Giandomenico Tiepolo – Pulcinella in Love

14 Feb

Giandomenico Tiepolo, Pulcinella in love, 1797

As the eighteenth century drew to an end so did the life of the Venetian painter Giandomenico Tiepolo who died in 1804. In those last years, both of his life and of that wonderful century, he was obsessed with the figure of Pulcinella; the stock character of commedia dell’Arte who is an ugly clown dressed in baggy clothes with a big nose. Giandomenico was born in an artistic family, not only was his father the famous painter Giambattista Tiepolo but also his mother was the sister of the vedute painter Francesco Guardi. For the most of his life Giandomenico was in the shadow of his father, learning to paint from him and serving as his most faithful assistant and that is why is it especially interesting to see what themes Giandomenico was truly interested him. These frescoes you see here, originally painted for his summer villa Zianigo, taken off the walls in 1906 in order to be sold abroad, but in 1936 they were bought by the town of Venice and transferred to Ca’Rezzonico.

The frescoes were painted over a long stretch of time, from 1759 to 1797; the latter year was especially dark in the history of the Venetian Republic, and another interesting thing is that they were painted by the painter for the painter’s own interior and his own pleasure so we can safely assume that the style and motifs Giandomenico painted were completely what his heart desired. That makes it all the more interesting, to ponder on why he loved the grotesque clowns so much and why he portrayed them in so many different scenarios; in the fresco above we have the Pulcinella in love where the cheerful party of four figures is seen dancing their way through the landscapes, one step more and they would have stepped out from the fresco. A little dog is barking at them, but they aren’t the least bit concerned. A lady in a simple white gown is wearing the same masque with a big nose that the Pulcinella is wearing, and the figure behind him is holding a big bottle of wine. Pulcinella’s hand is unashamedly on the lady’s breast and no one seems to care about reality or propriety, life is to be lived and enjoyed, and who has time to be serious and contrite when there is so much fun to be had? The background shows a sky painted in soft blue and grey shades; the eternally sunny baby blue sky of the Rococo world where it never rains and the party never stops. These frescoes are not only the crown of Giandomenico’s career as an individual artist in his own right but also the crown of the Rococo spirit, painted at the dusk of the wonderful century. The vivacious, playful spirit makes these frescoes so alluring even today.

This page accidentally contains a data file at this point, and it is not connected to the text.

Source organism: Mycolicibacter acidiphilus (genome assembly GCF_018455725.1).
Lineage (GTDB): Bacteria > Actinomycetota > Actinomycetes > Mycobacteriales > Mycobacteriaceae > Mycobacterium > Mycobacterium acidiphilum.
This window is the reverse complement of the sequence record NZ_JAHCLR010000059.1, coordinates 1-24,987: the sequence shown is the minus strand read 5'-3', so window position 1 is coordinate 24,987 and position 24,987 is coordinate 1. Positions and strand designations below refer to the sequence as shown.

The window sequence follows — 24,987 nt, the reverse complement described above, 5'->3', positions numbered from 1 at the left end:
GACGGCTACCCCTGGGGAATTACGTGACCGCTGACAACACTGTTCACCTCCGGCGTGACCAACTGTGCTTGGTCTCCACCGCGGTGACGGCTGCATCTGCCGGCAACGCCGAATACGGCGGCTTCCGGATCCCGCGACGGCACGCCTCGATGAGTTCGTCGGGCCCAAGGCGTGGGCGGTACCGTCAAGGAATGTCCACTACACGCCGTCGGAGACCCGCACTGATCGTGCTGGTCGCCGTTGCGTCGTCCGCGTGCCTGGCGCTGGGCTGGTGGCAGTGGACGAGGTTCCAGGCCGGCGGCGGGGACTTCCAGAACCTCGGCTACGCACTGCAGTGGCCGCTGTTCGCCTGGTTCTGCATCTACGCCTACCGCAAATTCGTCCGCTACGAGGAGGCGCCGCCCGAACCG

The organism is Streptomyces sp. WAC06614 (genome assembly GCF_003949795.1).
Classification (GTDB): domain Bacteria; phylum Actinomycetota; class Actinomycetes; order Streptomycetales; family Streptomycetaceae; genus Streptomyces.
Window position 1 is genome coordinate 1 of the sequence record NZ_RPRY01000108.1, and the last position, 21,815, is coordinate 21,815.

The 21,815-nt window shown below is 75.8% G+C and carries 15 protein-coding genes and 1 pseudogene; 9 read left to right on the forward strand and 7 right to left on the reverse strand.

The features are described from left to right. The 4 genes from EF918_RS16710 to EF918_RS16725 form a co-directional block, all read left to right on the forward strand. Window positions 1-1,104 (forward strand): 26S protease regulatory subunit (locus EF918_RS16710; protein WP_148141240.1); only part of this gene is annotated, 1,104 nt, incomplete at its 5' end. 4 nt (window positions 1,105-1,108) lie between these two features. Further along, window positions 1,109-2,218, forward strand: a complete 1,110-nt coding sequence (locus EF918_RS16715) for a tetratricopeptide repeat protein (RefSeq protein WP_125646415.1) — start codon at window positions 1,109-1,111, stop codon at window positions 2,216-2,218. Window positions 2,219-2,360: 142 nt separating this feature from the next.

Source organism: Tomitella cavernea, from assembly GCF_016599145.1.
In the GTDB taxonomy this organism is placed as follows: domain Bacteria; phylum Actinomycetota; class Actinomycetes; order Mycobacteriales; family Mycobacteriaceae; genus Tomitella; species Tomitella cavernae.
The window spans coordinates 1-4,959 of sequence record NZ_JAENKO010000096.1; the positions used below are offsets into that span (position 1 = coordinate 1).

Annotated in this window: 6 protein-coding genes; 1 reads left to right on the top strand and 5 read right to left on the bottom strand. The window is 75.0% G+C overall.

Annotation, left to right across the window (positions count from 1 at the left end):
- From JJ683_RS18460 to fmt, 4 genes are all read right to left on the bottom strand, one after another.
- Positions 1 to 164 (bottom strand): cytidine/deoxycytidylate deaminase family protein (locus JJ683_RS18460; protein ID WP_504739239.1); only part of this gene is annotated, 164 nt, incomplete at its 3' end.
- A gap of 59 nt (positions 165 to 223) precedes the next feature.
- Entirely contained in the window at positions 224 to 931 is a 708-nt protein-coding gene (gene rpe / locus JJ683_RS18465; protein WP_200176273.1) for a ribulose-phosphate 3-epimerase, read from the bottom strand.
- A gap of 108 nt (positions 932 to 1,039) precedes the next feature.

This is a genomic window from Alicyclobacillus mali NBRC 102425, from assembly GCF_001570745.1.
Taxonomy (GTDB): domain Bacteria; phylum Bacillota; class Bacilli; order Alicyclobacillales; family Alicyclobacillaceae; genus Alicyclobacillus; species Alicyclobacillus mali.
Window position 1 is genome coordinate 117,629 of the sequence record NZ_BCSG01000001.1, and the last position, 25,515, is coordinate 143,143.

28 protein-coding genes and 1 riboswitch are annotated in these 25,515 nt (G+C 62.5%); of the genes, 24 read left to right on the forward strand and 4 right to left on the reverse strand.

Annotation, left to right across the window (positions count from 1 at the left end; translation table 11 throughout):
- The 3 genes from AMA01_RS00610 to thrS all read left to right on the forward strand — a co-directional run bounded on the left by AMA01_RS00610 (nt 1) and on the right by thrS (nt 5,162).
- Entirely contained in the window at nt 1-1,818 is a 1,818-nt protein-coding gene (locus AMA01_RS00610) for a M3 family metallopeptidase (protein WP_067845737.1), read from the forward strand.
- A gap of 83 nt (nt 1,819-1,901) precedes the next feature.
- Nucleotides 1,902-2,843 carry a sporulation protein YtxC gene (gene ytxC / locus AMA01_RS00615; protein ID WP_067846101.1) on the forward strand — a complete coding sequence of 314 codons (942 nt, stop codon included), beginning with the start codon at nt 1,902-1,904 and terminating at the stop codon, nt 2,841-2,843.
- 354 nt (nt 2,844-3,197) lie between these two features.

In another fresco we see Pulcinella departing for a trip and here it’s interesting that Giandomenico painted him with his back turned to us, showing off his hunch, that way the viewer is more curious because it seems the character in the fresco doesn’t care too much about him. The fresco bellow shows the acrobats in contorted poses and we can just imagine them doing their crazy show, we can almost hear the laughter of the audience and their sighs of wonder and joy, the lady in white tights holding a fan is a pretty sights and the Pulcinella looks especially grotesque, as he should look.